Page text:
In this case the Commonwealth Court was asked to determine whether “short-term rentals” of residential dwelling units were encompassed within the definition of a “single-family dwelling,” or constituted a separate commercial use. In reversing the trial court’s decision, the Commonwealth Court concluded that such rentals must be permitted, unless expressly prohibited by, or encompassed within another defined use in, the applicable zoning ordinance.
Marchenko owned a single-family dwelling in the R-1 zoning district of Pocono Township. To defray her housing expenses Marchenko rented the Property out on weekends. In total, Marchenko occupied the property 62% of the year, and rented it out 38% of the year. Neighboring property owners complained to the Township zoning officer about Marchenko’s rentals. The zoning officer subsequently investigated and issued a notice of violation, asserting Marchenko used the Property for commercial purposes, describing it as a “vacation rental” use.
Marchenko appealed the notice to the Township Zoning Hearing Board (“ZHB”). The ZHB denied the appeal, concluding her use constituted a “lodge,” an undefined term in the Township’s zoning ordinance (the “Ordinance”) that was referenced as an example of a “transient dwelling accommodation.” Specifically, the ZHB relied upon three definitions of “lodge” in the Merriam-Webster Dictionary. As a “lodge” was not permitted in the R-1 district, the ZHB concluded it was prohibited. On appeal to the Court of Common Pleas of Monroe County the ZHB’s decision was affirmed.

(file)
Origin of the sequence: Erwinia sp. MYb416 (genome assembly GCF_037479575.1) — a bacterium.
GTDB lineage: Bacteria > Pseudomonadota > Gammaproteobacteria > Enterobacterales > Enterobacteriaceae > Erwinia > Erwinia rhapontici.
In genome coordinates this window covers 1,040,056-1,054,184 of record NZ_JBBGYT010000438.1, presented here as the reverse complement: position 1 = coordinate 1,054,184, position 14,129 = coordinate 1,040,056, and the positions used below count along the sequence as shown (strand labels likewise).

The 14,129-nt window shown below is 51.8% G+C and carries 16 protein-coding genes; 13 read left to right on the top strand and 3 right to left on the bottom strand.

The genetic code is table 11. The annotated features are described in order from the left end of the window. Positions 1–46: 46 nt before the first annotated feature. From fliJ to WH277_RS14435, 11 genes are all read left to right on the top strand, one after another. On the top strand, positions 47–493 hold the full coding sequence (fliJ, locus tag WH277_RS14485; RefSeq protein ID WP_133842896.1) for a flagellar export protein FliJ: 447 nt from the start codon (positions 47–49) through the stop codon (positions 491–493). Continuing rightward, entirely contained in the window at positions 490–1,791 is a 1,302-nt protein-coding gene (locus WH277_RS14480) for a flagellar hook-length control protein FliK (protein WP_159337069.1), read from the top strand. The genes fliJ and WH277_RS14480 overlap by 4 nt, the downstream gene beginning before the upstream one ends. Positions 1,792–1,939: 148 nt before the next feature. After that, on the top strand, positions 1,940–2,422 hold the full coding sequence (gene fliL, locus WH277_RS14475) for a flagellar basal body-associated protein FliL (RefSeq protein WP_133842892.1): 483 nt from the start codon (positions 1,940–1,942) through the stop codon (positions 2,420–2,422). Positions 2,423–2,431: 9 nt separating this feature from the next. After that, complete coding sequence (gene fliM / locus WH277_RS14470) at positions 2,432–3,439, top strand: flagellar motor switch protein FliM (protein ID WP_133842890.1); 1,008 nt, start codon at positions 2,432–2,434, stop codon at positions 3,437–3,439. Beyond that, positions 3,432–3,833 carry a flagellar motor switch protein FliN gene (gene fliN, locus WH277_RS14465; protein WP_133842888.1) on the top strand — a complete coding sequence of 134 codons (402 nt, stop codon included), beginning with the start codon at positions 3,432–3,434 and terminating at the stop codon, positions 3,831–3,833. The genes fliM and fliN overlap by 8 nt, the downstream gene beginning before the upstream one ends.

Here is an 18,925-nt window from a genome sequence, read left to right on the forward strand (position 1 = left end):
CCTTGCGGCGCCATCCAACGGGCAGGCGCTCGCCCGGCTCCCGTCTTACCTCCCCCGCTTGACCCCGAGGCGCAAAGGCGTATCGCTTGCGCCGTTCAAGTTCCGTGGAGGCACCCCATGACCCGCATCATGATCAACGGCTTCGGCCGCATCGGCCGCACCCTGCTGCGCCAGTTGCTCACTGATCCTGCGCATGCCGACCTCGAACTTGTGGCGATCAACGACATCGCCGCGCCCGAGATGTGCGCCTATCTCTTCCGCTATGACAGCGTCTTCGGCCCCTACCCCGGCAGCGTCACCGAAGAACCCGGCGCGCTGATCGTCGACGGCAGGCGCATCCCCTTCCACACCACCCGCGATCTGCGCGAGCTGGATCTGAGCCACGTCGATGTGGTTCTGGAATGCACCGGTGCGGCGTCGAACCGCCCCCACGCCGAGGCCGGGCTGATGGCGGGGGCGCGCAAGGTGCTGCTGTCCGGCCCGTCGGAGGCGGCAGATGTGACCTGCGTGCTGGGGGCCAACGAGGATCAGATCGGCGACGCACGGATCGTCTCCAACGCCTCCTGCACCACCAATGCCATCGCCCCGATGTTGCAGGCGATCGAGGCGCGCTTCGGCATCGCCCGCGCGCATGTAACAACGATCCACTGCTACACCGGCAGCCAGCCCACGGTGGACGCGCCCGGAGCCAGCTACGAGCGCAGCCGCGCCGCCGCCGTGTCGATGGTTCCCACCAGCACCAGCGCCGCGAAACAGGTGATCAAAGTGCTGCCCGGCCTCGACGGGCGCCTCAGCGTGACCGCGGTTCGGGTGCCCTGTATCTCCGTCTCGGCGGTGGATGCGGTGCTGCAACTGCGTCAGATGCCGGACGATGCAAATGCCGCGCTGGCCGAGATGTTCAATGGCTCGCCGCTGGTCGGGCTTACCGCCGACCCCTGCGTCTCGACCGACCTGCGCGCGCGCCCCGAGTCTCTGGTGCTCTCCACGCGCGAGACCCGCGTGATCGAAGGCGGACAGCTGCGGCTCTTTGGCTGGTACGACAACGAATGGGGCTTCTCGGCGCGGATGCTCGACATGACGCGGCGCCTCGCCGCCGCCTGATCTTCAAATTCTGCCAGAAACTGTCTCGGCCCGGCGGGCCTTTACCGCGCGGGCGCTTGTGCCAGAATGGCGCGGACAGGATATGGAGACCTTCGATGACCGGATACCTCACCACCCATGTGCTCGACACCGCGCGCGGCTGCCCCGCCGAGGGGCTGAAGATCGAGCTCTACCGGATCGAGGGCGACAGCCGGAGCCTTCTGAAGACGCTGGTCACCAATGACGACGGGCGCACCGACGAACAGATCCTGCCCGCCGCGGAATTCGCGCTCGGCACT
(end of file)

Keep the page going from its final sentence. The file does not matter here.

On further appeal, the Commonwealth Court reversed. First, it found that the ZHB erred in concluding that short-term rentals were prohibited in the R-1 district and were not consistent with a “single-family dwelling” use. As Marchenko resided on the Property a majority of the time and was the only family occupying it when she did reside there, the court concluded it was primarily used as a “single-family dwelling.” Because the Ordinance’s definition of “single-family dwelling” did not prohibit “short term rentals,” nor were they encompassed by any other defined use, the ZHB should have broadly interpreted the Ordinance to allow her use. Second, it found that the ZHB had erred in concluding short-term rentals constituted use as a “lodge.” The court disregarded the first two “lodge” definitions cited by the ZHB because they were verbs rather than nouns. Because “lodge” was used in the Ordinance as a noun, these definitions were inapplicable. As for the third definition, this too was inapplicable because the definition framed the term as being a “base for outdoor activities” and for the purpose of providing “short-term accommodations.” As the ZHB did not find that renters had used the Property as a base for outdoor activities, but did find the Property was used a majority of the time as Marchenko’s primary residence, this definition was similarly inapplicable.
Click here to read: Marchenko v. ZHB of Pocono Twp., 2021 C.D. 2015 (Pa. Commw. Ct. Sep. 19, 2016).